Habs Buy Out Laraque

Much to nobody’s surprise, the Montreal Canadiens and enforcer Georges Laraque have parted ways. The Habs have bought out the remaining year on Laraque’s contract, ending a relationship that has often been difficult for both the player and the hockey club.

Laraque had a year to go on his $4.5 million three-year deal. The buyout is worth $1 million and spreads out over the next two years, putting the Canadiens on the hook for a $500,000 cap hit each year.

Plans to buy out Laraque have been in the works since January of 2010. They had banished the popular enforcer from the team by then, stating that he had become something of a distraction. He was a part of the roster “officially,” but was not seen at games or practices for the rest of the season.

The plan in 2008 was for the Habs to add toughness, but when Laraque started to take away from the focus of the game through various incidents, it was clear that his impact was debatable. He rarely did the jobs assigned to him, dropping the mitts only sparingly, and became a problem to deal with for management and the coaching staff.

Many argue that the era of the enforcer is over in modern hockey and they may well have a point. The inability of Georges Laraque to become anything other than an enforcer speaks to his singular dimension as a player and the Habs, looking to add toughness in the right moments, were unable to find more use for him.

Laraque might find work on another NHL team soon enough, as some teams do still consider a role for an enforcer as an integral part of a successful franchise. But today’s enforcers need to do more besides drop the gloves, I think, and Laraque’s rare offensive success and his overall lack of speed may be more problematic than many purists would like to admit.

Posted by Jordan Richardson.

Published by HockeyDraft.ca

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3 thoughts on “Habs Buy Out Laraque

  1. true, very true
    im personally glad they took him out but then everyone would blame me of being racist. Anyways, hope they do good now!!
    i had a question,. now that they took him out, do have have extra money 2 keep halak AND price?


  2. Well it seemed like since big George left the Oilers it has never been very easy for him.
    The Coyotes, Penguins, and now the Canadiens found him replaceable.
    He does skate with a stove on his back but is he any slower than Andrew Peters, Derek Boogard, John Scott, Eric Goddard, and well you get the point.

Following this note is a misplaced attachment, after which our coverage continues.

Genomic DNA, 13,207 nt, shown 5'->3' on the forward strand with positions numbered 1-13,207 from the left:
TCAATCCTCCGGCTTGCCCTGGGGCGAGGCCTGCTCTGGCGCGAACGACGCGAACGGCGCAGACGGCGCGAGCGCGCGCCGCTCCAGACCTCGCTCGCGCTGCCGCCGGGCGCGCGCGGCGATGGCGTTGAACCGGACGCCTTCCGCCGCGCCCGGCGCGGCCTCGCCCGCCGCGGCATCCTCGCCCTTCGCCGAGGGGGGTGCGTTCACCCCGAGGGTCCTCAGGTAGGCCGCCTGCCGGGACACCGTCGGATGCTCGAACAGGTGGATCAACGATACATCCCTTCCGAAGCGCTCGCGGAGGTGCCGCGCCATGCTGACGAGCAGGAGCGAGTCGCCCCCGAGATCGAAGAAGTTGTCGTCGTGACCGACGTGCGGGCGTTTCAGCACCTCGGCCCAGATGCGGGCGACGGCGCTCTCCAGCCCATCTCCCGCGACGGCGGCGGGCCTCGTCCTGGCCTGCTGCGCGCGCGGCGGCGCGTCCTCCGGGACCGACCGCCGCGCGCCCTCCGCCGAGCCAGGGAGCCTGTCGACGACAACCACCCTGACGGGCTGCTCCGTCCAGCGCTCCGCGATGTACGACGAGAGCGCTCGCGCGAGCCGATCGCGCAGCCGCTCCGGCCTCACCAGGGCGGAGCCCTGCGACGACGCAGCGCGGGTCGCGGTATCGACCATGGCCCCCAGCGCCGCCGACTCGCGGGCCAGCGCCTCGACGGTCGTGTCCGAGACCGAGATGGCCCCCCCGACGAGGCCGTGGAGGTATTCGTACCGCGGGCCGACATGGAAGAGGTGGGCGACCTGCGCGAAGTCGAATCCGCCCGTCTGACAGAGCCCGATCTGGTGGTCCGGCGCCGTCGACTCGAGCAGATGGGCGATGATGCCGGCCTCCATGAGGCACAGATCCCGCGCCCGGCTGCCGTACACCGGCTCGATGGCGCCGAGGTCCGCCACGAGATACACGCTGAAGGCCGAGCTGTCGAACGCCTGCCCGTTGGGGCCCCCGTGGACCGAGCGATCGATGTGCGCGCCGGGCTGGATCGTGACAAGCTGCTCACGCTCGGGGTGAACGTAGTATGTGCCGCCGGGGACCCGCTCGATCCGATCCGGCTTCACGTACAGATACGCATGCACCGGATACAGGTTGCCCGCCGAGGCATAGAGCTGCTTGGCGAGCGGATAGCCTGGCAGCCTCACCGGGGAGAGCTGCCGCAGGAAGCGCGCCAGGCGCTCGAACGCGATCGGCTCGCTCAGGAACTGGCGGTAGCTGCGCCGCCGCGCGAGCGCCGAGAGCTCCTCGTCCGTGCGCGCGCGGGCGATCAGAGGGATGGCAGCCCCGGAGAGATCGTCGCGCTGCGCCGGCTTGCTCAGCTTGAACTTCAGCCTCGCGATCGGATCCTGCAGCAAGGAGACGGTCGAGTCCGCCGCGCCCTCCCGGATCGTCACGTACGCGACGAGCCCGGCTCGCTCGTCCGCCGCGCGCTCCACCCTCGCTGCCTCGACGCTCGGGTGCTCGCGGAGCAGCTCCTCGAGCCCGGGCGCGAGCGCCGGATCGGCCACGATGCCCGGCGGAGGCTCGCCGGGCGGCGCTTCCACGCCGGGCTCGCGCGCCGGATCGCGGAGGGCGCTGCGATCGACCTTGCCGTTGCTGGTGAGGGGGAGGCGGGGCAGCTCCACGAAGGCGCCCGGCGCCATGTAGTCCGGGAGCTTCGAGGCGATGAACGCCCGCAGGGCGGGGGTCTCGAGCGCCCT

slower Anyone who who just drops the gloves?
    I know Laraque has never been a favorite with those teams, I don’t know what goes on with him and management.
    But I think he seems a decent intelligent man when I hear him talk about the game.
    It is too bad to see him go like this
    I just think he has played in era where teams just don’t need his style well most teams.
    The Habs are no strangers to making stupid decisions & running people out of town. Why sign a guy for so much and then buy him out?

    There are not many of those true tough guys around anymore as it is a dying breed, The days of Donald Brashear and Tie Dummy are long gone.
    I am not sure if Laraque will get another chance, he might but most likely with the same role and less pay. He may want to retire if that is the case.
    In the new NHL, The smaller players dictate the game look at Briere, Richards, Kane, Toews all players that were in the cup. The cap makes it so teams cannot afford to pay the money for enforcers. oh yeah rule changes the games has opened up more than before.
    If you fight you need to do other things too.
    I hope Colton Orr soon wears out his welcome in Toronto,
    They ended up in 2nd last place I don’t Your tough guy thing worked Mr. Burke.
    I think if you look at the Stanley cup with the Hawks, and the Flyers
    They played hard and tough but I don’t think I saw a true enforcer
    Aaron Asham and Ben Eager will go if needed but they have other things to do
    like try to play the game first.
    Yes Lappiere was a big scrapper but he plays against the other teams best lines and of course he is a excellent penalty killer. and of course his head is a little caved in , I wonder if he will ever fight again.

    So if u are a big tough guy you need to stay healthy, play smart, have a gift to score here and there or at least defend, and be a leader. Oh yeah not be like a cancer in the dressing room. Accept you won’t play much especially in the playoffs and you will not be paid much ethier.
    Hard role to play but that will be only way the so called enforcer will be able to play in the NHL.
    So unless you are a great defence man and can skate your career may not go very far.
    As long as Hockey does not get rid of fighting it will be fine, I don’t care if Gorge Parros, or Jody schelly ar gone but I won’t watch the game if there isn’t any fighting. I would like to see the game go back to the day where the guy who had the most fights had a total of 6 or 7 a year.


  3. I don’t think there’s much chance of fighting being taken out of the game. It’s too popular and the controversy it does brew up in some circles is actually beneficial for the sport because it draws attention to it. They won’t be taking it out anytime soon.

    I do think, however, that we’re seeing roles change in the game. Key players are now becoming able to take care of themselves. Hell, even Kovalchuk has dropped the mitts. I think this makes the game more exciting, as it’s boring to see the same couple of guys pair up to do the same thing. If a key player wants to drop them, let’s see it. Injuries come with the territory and fights have to be taken on smartly, but I think it could add to the game to see a few unlikely scraps here and there.


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